And we’d bet anything you’ve just
straightened up after reading that? It’s almost like we need continual
reminders throughout the day to remember our posture.
Generally speaking, our lives are
becoming more and more sedentary – we sit at work, we sit to get to work, we
sit to relax after work – which doesn’t help when it comes to keeping our backs
strong and healthy.
It might seem like just an aesthetic
issue, but poor posture can sometimes be associated with problems later in life
(although this isn’t the case for everyone and sometimes there are other
Physiotherapist Tim Allardyce (www.surreyphysio.co.uk) says if
problems aren’t corrected early, people can sometimes end up with ‘dowager’s
posture’ or a rounded, forward-flexed upper back.
“Eventually that causes all kind of
problems with mobility, loss of balance, problems walking, and mechanical
issues with the ribs,” says Allardyce.
He adds that there is some degree of
inevitability here (we often naturally become more rounded as we age), but “it
can be minimised” and tackling things early often helps.
Of course, any concerning, severe or
ongoing problems with posture and back/neck pain should always be assessed by a
qualified health professional, as you may need further assessments and advice.
But, generally speaking, there’s lots we can do to help improve our posture day-to-day.
Here are ways to help improve your posture now…
1. If you have a tendency to sick your
bottom out, curve your pelvis slightly inward
Many of us naturally stand with our lower
back curved outwards – it can be even more pronounced if you wear high heels.
Orthopaedic spine surgeon Dr Ken Hansraj
explains: “At the level of the spine, common sense dictates that the belly
becomes more belly-shaped, [this lower curve in the spine is known as
“With increased lordosis, the nerves have less space to exit and [are] more likely to be tweaked, causing pain, numbness and weakness. This curve in the spine also puts a strain on nerves in the lower back.”
2. Move your head slightly backwards
This will straighten your upper spine.
“When our posture is poor, we tend to sit or stand with a forward head posture,
and that places strain on our neck muscles as they try to support the weight of
the head,” says Allardyce.
“If the head is forwards, gravity is
exerting greater pressure on our neck muscles, in the same way that it’s harder
to lift a kettle with an outstretched arm than closer to your body. The more
forward head posture, the more tension is placed on the neck muscles.”
3. Roll your shoulders back and down
This is a classic, but slouching
shoulders are very common and not good for the shoulders, neck or upper back,
“The big problem with slouching is that
we may develop an excessive kyphosis – that’s the normal forward curvature in
our upper back. If we slouch a lot, this kyphosis can become exaggerated,” he
It means we can end up leaning forward
more, which places pressure on discs and muscles and can lead to back ache, he
4. Use your core more
It seems we really underestimate how
important core strength is when it comes to posture – and we’re not just
talking about a six-pack or abs here, rather all the internal core muscles and
“I believe the inner core muscle, called
the psoas muscle, is a great indicator of spinal health and has great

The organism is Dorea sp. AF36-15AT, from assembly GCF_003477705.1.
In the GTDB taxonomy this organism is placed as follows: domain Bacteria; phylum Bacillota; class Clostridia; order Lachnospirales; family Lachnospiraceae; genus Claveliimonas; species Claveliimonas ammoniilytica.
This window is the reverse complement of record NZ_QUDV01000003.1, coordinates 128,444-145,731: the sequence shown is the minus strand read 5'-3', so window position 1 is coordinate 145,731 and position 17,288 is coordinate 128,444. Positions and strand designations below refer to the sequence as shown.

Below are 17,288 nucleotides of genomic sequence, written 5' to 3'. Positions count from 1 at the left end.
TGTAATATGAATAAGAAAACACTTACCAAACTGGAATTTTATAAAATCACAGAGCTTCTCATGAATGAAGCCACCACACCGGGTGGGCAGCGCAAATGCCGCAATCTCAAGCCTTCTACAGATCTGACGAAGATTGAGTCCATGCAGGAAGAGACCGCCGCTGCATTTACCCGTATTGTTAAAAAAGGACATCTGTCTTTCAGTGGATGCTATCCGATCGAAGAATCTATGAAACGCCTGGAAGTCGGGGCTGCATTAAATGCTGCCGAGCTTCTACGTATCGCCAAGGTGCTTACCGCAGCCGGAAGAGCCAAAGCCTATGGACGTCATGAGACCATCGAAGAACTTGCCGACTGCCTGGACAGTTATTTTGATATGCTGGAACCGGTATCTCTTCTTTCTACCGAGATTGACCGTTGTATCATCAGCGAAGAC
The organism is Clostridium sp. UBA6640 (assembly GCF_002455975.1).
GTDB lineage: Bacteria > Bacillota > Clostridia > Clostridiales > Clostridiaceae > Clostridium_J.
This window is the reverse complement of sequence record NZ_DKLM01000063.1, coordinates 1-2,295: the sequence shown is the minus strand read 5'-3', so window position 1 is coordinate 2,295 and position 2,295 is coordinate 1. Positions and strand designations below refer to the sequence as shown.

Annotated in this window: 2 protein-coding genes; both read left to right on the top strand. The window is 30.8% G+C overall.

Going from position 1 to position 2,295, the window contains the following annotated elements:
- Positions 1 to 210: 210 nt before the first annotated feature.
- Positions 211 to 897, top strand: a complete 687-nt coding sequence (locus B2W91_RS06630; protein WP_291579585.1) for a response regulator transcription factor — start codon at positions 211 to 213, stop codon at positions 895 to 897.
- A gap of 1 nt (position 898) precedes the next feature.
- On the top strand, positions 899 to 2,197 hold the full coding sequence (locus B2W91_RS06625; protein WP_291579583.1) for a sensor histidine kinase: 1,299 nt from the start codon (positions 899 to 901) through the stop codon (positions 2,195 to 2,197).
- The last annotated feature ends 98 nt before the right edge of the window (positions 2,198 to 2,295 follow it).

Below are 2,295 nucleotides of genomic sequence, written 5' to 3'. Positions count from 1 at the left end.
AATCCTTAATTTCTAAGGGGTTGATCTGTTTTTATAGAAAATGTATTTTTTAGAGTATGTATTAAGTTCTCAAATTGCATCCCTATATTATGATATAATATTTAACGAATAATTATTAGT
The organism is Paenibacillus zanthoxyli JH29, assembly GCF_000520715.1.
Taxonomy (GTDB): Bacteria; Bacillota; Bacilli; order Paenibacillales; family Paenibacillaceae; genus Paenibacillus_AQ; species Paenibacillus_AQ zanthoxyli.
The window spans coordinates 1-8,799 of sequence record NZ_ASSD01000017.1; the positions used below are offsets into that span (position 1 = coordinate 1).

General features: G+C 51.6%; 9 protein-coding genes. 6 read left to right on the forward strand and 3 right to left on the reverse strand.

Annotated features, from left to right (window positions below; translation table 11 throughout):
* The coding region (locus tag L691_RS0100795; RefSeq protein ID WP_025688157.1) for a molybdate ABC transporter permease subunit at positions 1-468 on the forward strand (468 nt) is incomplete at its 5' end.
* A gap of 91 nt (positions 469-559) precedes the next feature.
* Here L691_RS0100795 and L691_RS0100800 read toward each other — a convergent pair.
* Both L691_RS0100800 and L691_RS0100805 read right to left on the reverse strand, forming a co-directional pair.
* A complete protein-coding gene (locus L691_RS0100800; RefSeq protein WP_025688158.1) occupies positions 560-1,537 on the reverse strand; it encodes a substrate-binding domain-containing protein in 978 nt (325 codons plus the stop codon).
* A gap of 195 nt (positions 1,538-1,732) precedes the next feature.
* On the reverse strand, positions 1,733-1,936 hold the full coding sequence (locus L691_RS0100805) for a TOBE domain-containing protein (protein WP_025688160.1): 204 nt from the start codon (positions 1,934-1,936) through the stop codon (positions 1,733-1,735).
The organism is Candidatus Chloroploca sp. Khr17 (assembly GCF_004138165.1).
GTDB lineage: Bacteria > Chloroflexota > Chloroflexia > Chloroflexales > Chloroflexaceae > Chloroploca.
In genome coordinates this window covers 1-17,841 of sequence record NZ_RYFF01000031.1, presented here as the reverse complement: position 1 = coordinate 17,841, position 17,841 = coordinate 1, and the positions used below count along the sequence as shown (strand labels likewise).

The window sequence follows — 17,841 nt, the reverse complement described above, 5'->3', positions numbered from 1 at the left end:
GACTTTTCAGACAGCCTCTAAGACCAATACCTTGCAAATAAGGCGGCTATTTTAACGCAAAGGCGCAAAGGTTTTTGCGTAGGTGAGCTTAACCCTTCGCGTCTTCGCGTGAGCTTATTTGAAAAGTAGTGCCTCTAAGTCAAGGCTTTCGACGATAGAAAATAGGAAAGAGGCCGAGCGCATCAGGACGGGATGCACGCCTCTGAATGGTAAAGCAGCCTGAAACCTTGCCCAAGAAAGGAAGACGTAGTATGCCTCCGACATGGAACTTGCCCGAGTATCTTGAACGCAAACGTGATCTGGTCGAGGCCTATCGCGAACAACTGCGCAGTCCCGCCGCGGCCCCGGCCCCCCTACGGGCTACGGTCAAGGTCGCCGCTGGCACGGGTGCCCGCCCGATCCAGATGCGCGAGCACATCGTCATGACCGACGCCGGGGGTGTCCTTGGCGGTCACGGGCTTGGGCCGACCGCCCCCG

implications for ageing gracefully, “Hansraj says, adding that posture is an
“important mitigation tool” to balance spinal forces most efficiently. In other
words, helping balance the load on the spine.
Think of your core muscles as your body’s
anchor – they’re all helping support and take pressure off your spine.
Allardyce says: “Yoga is fantastic for
strengthening the core, pelvic floor, and encouraging correct breathing. It is
good for posture, and strengthening the scapula (shoulder blade) muscles.”
Pilates-based exercises can be very
5. Watch your ‘text neck’
Modern life has created a very modern
problem – text neck. It seems we’re looking down at our phones far too much and
it’s contributing to poor posture and neck pain.
“The more phone and laptop use we do, the
more we get into the habit of looking down,” says Allardyce. “To improve your
posture, lift your chin, look along the horizon line.”
Try holding your phone higher too (or
stop looking at it so much!), as our necks aren’t designed to support our heads
for long in a forward-tilt position.
Hansraj headed up a study looking at
this, which found that the weight through the spine “dramatically increases
when flexing the head forward at varying degrees”.
An adult head weighs approximately
4.5-5.4kg – but the research found that when the head is tilted forward by 30
degrees, the forces felt by the neck surge to the equivalent of 18kg, or 27kg
at 60 degrees. So this kind of posture equals a lot of extra strain on our
6. Sit less and sit better
Hansraj says sitting for prolonged
periods can strain your back – but it’s the positioning that can make it even
worse. So your posture in a chair is just as important as when standing.
Having both feet flat on the floor is
vital, and he advises making sure your back is aligned against the back of the
seat, keeping your shoulders straight and avoiding rounding forward. A lumber
support pillow or just a rolled-up jumper behind your lower back will encourage
you to stay in a good position too.
7. Try ‘the dart’
This is a Pilates exercise
known for helping to promote good posture. Allardyce says: “Lie on your front.
Squeeze your shoulder blades in a V-shape, down and in. Lift your arms behind
“You can make the exercise harder by
turning the hands outwards or upwards, so the palms face away from your thighs.
You can also lift your head slightly,” he adds.
Always seek advice from a doctor or
physiotherapist before beginning any new exercise regime, especially if you
have a history of pain or injuries.